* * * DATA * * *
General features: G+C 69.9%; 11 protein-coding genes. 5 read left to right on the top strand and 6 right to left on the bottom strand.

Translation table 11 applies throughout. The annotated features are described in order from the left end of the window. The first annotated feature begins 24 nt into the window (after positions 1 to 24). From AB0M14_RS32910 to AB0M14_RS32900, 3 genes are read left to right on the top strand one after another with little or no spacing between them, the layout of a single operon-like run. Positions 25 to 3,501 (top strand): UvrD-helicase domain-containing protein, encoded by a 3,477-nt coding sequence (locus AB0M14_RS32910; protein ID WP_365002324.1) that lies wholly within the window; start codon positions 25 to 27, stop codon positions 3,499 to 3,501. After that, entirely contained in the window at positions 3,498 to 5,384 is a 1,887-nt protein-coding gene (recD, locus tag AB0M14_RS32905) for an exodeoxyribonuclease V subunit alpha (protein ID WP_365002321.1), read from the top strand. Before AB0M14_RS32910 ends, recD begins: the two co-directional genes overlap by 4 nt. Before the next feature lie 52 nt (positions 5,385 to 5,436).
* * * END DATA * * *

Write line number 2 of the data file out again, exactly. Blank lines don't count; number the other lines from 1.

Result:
Translation table 11 applies throughout. The annotated features are described in order from the left end of the window. The first annotated feature begins 24 nt into the window (after positions 1 to 24). From AB0M14_RS32910 to AB0M14_RS32900, 3 genes are read left to right on the top strand one after another with little or no spacing between them, the layout of a single operon-like run. Positions 25 to 3,501 (top strand): UvrD-helicase domain-containing protein, encoded by a 3,477-nt coding sequence (locus AB0M14_RS32910; protein ID WP_365002324.1) that lies wholly within the window; start codon positions 25 to 27, stop codon positions 3,499 to 3,501. After that, entirely contained in the window at positions 3,498 to 5,384 is a 1,887-nt protein-coding gene (recD, locus tag AB0M14_RS32905) for an exodeoxyribonuclease V subunit alpha (protein ID WP_365002321.1), read from the top strand. Before AB0M14_RS32910 ends, recD begins: the two co-directional genes overlap by 4 nt. Before the next feature lie 52 nt (positions 5,385 to 5,436).